Dog owners provide their pets with raw food diets to improve their health. But they don’t understand their dog’s nutritional needs.

If you want to feed your dog a raw food diet, you must do your research. Work with a veterinary nutritionist to develop a balanced diet for your dog. And learn how to handle raw meat safely.

Safer Alternative to Raw Diet

Thankfully, there are safer alternatives for pet parents who want their dogs to eat the best diet.

You can limit bacterial exposure by feeding cooked meats. This approach offers a handmade diet of whole food while limiting contamination.

Still, all handmade diet plans for dogs involve significant effort and need veterinary guidance.

Pet parents interested in healthier alternatives can also consider commercial fresh foods. Expert nutritionists develop these formulas. But they do not include the same processed ingredients as some kibble.

How to Start Your Dog on a Raw Diet

First, consult with your veterinarian about the implications of changing your dog’s diet.

You should develop a program that provides your dog with everything he needs to thrive.

After coming up with an appropriate plan, you need to transition your dog to the raw diet.

This transition is an integral part of the process. Your dog’s health can suffer if you do not transition your dog correctly.

barf food composition

Slow and steady wins the race. Raw food diets are very different from commercial food. Your dog will need some time to get used to his new dinner.

A slow transition is essential for gastrointestinal health. Your dog’s digestive system has to acclimate to digesting raw food. If you transition abruptly, your pup may suffer from an upset stomach.

Pets may also be picky about food texture and appearance. They may not even try new and different food.

Mixing the new food with old kibble will help ease the transition. Simply add a progressively higher part of raw food over an extended period.

Eventually, your dog will transition seamlessly to a 100% raw meal.

Check our 10 best raw dog food options.

Essential Tips for Starting a Raw Food Diet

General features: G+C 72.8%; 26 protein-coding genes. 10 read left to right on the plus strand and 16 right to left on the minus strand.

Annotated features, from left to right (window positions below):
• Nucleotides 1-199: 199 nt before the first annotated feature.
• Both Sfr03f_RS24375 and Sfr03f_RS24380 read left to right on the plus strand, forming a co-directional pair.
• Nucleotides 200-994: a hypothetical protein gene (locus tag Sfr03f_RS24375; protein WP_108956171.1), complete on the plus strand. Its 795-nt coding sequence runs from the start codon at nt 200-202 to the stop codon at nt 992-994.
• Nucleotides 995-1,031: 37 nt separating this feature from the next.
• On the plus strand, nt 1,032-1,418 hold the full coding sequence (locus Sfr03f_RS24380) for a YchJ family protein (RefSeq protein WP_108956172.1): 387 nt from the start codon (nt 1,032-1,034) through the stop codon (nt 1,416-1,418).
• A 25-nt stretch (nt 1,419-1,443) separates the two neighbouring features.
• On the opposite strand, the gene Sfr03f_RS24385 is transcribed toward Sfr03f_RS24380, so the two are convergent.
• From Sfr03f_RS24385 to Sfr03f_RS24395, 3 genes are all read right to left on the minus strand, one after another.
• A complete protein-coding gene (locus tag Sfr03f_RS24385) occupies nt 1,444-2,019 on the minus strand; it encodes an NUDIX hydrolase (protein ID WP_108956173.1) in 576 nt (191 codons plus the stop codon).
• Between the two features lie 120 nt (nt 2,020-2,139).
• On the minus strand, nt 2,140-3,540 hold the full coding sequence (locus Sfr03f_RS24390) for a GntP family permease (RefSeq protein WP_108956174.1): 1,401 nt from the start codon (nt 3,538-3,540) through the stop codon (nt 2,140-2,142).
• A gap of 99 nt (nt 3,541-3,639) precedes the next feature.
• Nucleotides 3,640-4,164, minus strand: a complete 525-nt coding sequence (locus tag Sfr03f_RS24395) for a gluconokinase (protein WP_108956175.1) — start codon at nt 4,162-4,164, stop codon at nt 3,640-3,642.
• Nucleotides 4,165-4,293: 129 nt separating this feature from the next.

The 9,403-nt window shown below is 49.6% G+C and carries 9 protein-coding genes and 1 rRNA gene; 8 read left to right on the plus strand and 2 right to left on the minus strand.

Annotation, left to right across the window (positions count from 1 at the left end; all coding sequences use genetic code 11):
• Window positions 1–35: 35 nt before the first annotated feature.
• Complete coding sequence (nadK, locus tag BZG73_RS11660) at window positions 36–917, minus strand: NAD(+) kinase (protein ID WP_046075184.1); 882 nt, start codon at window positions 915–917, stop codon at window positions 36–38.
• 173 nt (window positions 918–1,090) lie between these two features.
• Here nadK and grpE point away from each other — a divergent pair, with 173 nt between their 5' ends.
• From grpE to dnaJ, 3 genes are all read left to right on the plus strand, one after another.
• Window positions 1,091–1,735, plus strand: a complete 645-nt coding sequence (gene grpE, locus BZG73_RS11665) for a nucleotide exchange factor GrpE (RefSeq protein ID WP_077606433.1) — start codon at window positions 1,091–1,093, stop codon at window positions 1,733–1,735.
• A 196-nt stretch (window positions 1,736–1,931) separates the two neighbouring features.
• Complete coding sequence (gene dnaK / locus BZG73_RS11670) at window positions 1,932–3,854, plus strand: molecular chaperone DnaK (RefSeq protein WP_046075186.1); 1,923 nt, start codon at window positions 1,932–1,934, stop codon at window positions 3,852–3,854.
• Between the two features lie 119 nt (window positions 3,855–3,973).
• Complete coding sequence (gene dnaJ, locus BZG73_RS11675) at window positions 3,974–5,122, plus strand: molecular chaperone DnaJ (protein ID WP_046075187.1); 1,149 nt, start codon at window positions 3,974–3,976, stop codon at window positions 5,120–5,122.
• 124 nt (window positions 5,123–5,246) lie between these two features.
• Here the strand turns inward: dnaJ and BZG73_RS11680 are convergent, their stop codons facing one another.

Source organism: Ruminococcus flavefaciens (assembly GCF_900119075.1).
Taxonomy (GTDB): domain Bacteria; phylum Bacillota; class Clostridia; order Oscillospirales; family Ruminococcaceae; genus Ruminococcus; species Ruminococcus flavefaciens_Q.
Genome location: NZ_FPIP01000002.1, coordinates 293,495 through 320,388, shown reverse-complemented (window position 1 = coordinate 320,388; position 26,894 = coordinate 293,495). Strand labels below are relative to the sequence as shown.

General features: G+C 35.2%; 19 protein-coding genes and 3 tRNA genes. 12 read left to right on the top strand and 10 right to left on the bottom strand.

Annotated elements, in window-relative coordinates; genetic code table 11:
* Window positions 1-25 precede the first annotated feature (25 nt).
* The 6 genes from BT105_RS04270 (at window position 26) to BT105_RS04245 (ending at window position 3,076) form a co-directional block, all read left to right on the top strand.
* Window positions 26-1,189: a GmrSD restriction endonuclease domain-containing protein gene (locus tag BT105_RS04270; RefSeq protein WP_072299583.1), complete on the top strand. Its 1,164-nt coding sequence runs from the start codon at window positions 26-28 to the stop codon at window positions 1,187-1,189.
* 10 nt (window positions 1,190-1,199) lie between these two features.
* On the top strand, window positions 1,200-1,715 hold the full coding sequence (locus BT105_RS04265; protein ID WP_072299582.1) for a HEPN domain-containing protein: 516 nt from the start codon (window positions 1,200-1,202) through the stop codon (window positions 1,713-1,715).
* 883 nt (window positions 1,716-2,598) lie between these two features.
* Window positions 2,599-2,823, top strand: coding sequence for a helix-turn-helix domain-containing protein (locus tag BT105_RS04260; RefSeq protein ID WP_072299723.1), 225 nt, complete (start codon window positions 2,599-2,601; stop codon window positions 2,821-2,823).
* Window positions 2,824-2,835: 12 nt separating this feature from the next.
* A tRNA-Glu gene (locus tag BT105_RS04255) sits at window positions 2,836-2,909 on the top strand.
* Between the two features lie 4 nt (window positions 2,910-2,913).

Here are some tips to help you start your dog on a healthy raw food diet.

Include Sources of Calcium

Calcium and phosphorus are two of the most critical minerals dogs get from their diet. They are also frequently deficient in poorly designed raw food diets.

Minerals are especially critical for growing puppies. Without appropriate amounts of calcium, dogs cannot develop a healthy skeleton.

Meat is high in phosphorus but low in calcium. And an all-meat diet can cause nervous system issues in your dog.

Bones are an excellent source of calcium. If you feed a whole food diet, find out the safest way to feed bones to your dog to keep his diet balanced.

Safe options for raw diets include raw chicken, turkey, lamb, and beef bones. Do not feed your dog cooked bones, as they can splinter and puncture his gut.

Provide a Vitamin and Mineral Supplement

Supplementation is the simplest way to limit nutritional gaps in a raw diet.

When I feed whole food diets to my pets, I always include a vitamin and mineral supplement. Quality supplements feature a guaranteed analysis, unlike raw food.

The best option for your dog will meet his nutrient requirements. Work with your veterinarian to determine if your pup needs supplementation to balance his diet.

Variety Is Vital

Just like humans, dogs need a variety of foods to thrive. Feeding diverse types of food to your dog provides him with unique nutrient sources.

Meat is the basis of most canine raw diets. Offer a variety of meat to broaden the nutrients provided by the diet. Chicken is a healthy lean meat, while beef is rich in iron.

Organs are also excellent sources of vitamins and minerals. Include a variety of organs in your dog’s diet to boost nutritional content. Healthy options include liver, heart, and kidney meat.

Different foods have different nutrient profiles. Offering a wide range of meat, fruits, and vegetables can help provide overall nutrition.

Only feeding one type of food to your dog will cause imbalances. A variety of ingredients is key to overcoming the potential shortfalls of raw diets.

The Bottom Line

A raw food diet can help improve your dog’s health.

But, this nutritional approach involves significant risks to pets and humans. To develop a healthy homemade diet for your pup, work with a veterinary nutritionist.

Learn more about whole-food ingredients to improve your dog’s diet by reading this list of human food dogs can eat.

Photo of author
Caroline Cochran is a former veterinary technician who is passionate about helping fellow dog lovers learn about canine nutrition. Her best friend is a rescued Great Pyrenees named Syrah, who is also very enthusiastic about dog food.